Georgia - Ahead of this week’s season-opening Masters tournament, South African golf fans are turning towards the 2010 Soccer World Cup slogan for inspiration: ke nako – it is time.
Not since the 1980s have South African golf fans had to endure such a long wait for one of their countrymen to lift one of golf’s holy grails.
Ernie Els’ surprise win in the 2012 British Open was the last time a South African secured a victory in one of the four majors. Since then, Louis Oosthuizen, Branden Grace and Charl Schwartzel have come close, but haven’t made it over the finish line in first place.
There has, of course, been the odd victory on the European Tour, and Schwartzel and Grace won on the PGA Tour, but golf’s biggest prize has eluded them.
This year, Oosthuizen, Grace and Schwartzel will be joined at the Masters by 2008 winner Trevor Immelman, as well as first-time participant Dylan Frittelli.
The event starts at the Augusta National Golf Club on Thursday.
Johannesburg-born Frittelli (27) is not your average run-of-the-mill golfer. On a blog for the European Tour, he wrote: “I do enjoy to stimulate my mind in different ways; sport, academia and culture as well. I like anything that keeps my mind going. I’ve just bought a saxophone; I played growing up. The chance to relearn music is something which I hope can be an escape while also stimulating my mind.”
Grace has finished in the top six of all majors, bar the Masters, where his best place was 18th – secured as a rookie in 2013. He is widely regarded as a player who can – and should – win a major.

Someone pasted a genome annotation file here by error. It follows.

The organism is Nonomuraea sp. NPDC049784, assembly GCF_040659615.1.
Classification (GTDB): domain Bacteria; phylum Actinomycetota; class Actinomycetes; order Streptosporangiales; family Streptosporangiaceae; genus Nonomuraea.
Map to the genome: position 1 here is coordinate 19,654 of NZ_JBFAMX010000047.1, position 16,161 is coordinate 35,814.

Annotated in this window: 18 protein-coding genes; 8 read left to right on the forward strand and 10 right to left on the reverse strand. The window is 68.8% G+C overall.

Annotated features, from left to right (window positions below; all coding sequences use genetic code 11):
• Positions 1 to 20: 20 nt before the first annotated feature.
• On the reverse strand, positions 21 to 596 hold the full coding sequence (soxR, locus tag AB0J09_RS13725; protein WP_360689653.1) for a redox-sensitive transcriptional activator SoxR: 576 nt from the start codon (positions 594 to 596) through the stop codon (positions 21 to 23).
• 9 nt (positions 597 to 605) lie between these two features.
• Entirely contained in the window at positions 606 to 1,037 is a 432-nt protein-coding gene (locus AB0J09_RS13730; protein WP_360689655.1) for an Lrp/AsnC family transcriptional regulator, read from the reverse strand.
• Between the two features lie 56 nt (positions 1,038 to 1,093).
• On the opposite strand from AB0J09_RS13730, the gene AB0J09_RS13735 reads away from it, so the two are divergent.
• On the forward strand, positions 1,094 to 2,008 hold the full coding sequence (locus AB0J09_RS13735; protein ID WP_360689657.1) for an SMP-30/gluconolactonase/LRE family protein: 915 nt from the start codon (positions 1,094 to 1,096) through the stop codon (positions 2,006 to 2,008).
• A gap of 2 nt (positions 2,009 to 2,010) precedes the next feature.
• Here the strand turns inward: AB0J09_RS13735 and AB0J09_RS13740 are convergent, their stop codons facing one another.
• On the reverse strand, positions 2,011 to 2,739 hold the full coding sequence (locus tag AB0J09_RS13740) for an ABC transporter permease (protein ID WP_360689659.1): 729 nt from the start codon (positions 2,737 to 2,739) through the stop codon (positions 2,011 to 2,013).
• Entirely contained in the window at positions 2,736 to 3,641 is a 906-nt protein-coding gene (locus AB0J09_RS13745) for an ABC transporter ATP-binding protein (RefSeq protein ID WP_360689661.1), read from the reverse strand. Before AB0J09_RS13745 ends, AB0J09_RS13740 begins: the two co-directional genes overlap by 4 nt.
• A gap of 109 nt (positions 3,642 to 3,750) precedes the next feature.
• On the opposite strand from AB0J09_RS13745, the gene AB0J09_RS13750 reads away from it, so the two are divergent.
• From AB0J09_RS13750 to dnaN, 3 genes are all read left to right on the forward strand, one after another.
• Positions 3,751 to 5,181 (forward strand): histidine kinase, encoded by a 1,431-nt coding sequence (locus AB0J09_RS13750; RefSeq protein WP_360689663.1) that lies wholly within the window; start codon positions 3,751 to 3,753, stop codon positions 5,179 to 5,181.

Sergio García showed last year that the Masters can be the place to finally break the streak and Grace can take some comfort from the Spaniard’s showing.
Woods back in contention
This time around, García is not considered to be one of the favourites as Rory McIlroy, Justin Thomas, Dustin Johnson and a resurgent Tiger Woods go into Thursdays’ first round as the bookies’ choice.
Woods last played in the Masters in 2015 and has hit form just in time for a 21st appearance at Augusta.
“I’m looking forward to it,” he said. “I’ll start to make some changes for Augusta, what kind of equipment set-up I’m going to go with, some things I want to do with my swing.”
Arguably South Africa’s best chance of winning the fabled green jacket is Oosthuizen.
Since taking the Open in 2010, Oosthuizen has become one of just seven golfers in the world to secure a career runner-up slam (finishing second in all four majors).
“That really isn’t something I should be very proud of. You wonder, where are the wins?” he said last year, after adding a runners-up finish in the unofficial fifth major – the players championship – to his record.
“It feels like you can play every one and you’ve got a chance of winning every one. I take a lot from that to have done it. But, at the end of the day, they are going to remember the guys who won the majors and not who finished second.”
Which brings him to this year’s Masters and his hope to add to his Open win.
“I feel like I’m playing well and everything is working. It’s just a matter of getting everything really sharp before Augusta, which is obviously a very special place, and I think the more you play it, the more comfortable you get around that golf course. It’s one I love and I really enjoy it. I just need to get the game right.”
Oosthuizen was beaten by Ian Poulter in the World Match Play earlier this month, prompting the Englishman, who struggled to contain a strong Oosthuizen comeback on the final holes, to say: “I knew Louis wasn’t going to back off. That’s why he’s got a green jacket in his closet.”
Oosthuizen does not yet have a green jacket, but hopefully Poulter’s words are a good omen.